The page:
What's new
What's new

camshaft grinder

Not sure even 2hp is enough to run a 10" wheel

My D1030 surface grinder uses 3HP for 10" wheels and i have never come close to stalling it with a 3/4" or 1" wheel.....
I think DoALL used the same with different pullies for the 12" wheel machines. Though IIRC 5HP was the usual option for 12" & 14" wheels, esp for plants running wide crush dressed wheels.

Consider: even if you go up in wheel size to 10", you are not going to apply a cut to the cam that absorbs 2 HP, unless it's an accidental wreck....

If you decide to make wheel arbor and flanges, the DoALL "cool-grinding" system would be ideal for your app. The coolant goes into inducer rings on each side of the wheel, and centrifugal force sucks it through the wheel and out the working rim of the wheel. It works very nicely.


PS: see pages 12 & 13 for description of inducer rings and "cool grinding"

Last edited:
I agree with Stephen 2hp should be plenty for sensible feed grinding.
Wheel spacer to 3" (or what) and the face flanges stout enough so they can' deflect(bend) at tightening with 1/4 to 1/2" flang face on the wheel blotter. 4000 to 6000 SFPM oK
With about 1500 to 2300 RPM putting you in the ballpark for a 10" wheel.'Very often what is on the wheel blotter is a good speed.
A free-cutting wheel will have the least push-away on a long part, so a white or pink AO would be a good choice if push away is a problem, but a brown or gray wheel can hold the dress longer.
I would likely stick with a 10" wheel having a 1 1/4 hole. That way you have more wheel choices and can use the wheel on a surface or bench grinder when it is worn.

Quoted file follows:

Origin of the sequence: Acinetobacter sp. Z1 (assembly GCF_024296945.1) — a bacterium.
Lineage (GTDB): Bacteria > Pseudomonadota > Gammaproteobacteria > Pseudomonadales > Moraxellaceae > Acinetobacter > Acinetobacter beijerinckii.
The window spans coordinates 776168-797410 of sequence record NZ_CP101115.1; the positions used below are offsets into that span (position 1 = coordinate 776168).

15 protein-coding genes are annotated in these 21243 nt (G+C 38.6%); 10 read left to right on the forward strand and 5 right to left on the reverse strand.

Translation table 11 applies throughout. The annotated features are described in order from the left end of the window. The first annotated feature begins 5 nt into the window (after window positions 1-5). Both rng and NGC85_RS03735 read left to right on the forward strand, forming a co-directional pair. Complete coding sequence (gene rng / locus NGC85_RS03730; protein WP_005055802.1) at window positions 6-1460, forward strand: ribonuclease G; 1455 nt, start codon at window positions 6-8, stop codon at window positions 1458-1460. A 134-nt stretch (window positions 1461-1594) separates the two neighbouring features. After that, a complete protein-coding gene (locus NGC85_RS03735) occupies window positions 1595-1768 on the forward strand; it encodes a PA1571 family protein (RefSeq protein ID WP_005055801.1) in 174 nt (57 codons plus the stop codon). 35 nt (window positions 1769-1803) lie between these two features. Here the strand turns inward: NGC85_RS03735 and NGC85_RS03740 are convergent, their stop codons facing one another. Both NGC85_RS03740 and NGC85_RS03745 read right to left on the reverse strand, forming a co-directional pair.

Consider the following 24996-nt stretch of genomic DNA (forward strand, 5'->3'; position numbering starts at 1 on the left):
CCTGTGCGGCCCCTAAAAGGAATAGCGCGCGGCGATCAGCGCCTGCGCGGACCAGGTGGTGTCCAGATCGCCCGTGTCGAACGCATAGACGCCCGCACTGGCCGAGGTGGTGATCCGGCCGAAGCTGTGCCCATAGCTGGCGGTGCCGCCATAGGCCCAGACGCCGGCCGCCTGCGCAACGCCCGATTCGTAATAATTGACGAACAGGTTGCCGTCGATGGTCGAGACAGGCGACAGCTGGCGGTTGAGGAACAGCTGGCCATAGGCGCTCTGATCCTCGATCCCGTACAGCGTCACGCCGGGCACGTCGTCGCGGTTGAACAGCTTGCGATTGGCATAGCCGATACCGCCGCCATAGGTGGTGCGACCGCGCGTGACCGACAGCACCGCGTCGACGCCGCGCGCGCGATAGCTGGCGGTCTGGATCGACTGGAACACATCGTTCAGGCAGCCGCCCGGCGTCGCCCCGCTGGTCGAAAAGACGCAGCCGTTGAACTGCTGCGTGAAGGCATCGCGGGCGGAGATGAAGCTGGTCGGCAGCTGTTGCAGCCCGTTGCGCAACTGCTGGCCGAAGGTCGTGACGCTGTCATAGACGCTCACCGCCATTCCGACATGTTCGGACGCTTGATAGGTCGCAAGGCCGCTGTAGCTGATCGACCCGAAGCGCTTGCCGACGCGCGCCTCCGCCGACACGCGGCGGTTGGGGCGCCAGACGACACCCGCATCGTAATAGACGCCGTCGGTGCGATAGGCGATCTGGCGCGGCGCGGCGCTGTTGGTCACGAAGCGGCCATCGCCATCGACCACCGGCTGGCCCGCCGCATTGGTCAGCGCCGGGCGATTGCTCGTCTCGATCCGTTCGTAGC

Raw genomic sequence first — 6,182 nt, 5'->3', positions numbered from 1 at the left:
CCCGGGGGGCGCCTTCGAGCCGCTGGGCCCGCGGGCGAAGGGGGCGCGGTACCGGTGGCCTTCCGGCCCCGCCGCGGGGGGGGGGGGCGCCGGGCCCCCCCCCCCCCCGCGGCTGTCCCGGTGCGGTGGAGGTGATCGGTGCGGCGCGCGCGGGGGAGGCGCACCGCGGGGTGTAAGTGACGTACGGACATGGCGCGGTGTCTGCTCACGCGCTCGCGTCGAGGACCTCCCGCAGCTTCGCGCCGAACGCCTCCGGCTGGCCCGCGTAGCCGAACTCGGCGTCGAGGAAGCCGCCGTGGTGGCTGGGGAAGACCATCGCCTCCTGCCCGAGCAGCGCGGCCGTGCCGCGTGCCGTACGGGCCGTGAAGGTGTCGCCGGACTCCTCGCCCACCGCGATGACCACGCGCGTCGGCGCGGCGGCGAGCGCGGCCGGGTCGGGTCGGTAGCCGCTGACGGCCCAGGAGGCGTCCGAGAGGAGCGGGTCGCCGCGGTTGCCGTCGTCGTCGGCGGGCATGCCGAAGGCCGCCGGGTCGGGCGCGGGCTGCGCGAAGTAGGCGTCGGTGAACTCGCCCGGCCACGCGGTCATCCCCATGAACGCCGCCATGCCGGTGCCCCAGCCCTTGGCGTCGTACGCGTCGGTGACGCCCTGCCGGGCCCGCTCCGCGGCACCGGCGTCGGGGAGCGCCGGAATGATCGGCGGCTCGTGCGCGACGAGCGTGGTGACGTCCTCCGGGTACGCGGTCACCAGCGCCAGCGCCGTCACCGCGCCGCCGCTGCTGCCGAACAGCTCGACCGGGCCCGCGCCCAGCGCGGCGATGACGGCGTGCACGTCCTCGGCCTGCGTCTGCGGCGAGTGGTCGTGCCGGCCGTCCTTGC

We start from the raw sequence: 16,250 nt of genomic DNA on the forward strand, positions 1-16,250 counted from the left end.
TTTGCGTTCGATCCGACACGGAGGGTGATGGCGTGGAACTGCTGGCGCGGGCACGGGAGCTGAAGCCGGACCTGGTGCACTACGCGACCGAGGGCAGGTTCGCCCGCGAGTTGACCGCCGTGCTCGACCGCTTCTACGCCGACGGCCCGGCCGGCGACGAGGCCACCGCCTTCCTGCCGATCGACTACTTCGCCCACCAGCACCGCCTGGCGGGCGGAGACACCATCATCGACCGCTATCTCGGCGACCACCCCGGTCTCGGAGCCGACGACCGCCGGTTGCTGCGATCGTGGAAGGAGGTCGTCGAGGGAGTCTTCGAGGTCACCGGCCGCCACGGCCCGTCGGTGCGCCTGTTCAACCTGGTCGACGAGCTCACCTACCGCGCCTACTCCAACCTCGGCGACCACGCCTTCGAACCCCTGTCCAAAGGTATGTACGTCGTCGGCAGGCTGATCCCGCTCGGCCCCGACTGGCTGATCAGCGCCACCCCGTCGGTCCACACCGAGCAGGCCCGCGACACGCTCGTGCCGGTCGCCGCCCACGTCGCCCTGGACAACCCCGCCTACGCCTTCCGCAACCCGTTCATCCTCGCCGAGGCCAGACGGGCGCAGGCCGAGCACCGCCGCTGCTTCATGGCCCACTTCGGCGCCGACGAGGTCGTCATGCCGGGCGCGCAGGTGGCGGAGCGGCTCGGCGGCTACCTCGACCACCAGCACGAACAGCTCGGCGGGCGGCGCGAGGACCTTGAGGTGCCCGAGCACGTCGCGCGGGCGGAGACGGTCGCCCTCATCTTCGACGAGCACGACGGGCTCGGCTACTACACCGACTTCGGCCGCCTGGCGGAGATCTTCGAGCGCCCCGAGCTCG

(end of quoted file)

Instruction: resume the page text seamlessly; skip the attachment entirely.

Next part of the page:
A good wheel chart:
Last edited:
Might not still be true, but i found when shopping 10" x 3" hole NOS Norton and other name brand wheels on eBay, they were cheap because no one uses that size except industry, which can only buy new due to liability. Even got a number of nice diamond wheels cheap. Never found borazon, though. Often less than 7" x 1-1/4" by the box or partial box since everyone and his sister uses 7".
I have seen 3 and 4" diameter blotters on 8 and 10" wheels but have run them on the Cincinnati wheel mount with no problem.

Note full flat wheel flanges don't hold very well and a little bending puts the pressure at a smaller circle for less holding. the flanges should touch the wheel at a diameter away from the hole size.
Last edited:
I did some maching on the lathe bed. I cut some pockets for the bearings to fit in. I didn't really want to mill that much off the bed but I had to keep the height low and the bearing need to be mounted there so I can lean the bed back towards the grinder head while still keeping the spindle and the pivot point vertical when its in the middle of its rocking motion. I indated the ways in and ran a ball endmill back in the corner of the casting. Now I need to drill through the side of the shaft and bolt the shaft to the bed. I will need spacers under the pillow blocks maybe 3/8 thick.


  • PXL_20230922_232652670.jpg
    2.6 MB · Views: 12
  • PXL_20230922_232319531.jpg
    1.6 MB · Views: 12
  • PXL_20230922_232306527.jpg
    1.8 MB · Views: 12
If you intend to use the headstock and tailstock centers then
I think the alignment of the rocking bearings should be very closely aligned to those centers at the target length of the cam you intend to finish.
Re: spacers under the pillow blocks may be 3/8 thick.) +or - a tweak.
I indicated the ways until the bed was straight on the mill. The bed is machined on the bottom and I measured these pads up to the ways and it was perfect. I have the bed sitting flat on the mill. I machined both the seats for the bearing shaft at the same height and parallel to the ways. I'm going to mill off the bearings to be sure they are both the same height. If I put equal spacers under each bearing the bed should be true height wise with the grinder table. Just need to adjust the pillow block bearings in the y axis once I get in on the grinder to be parellel with the grinder ways.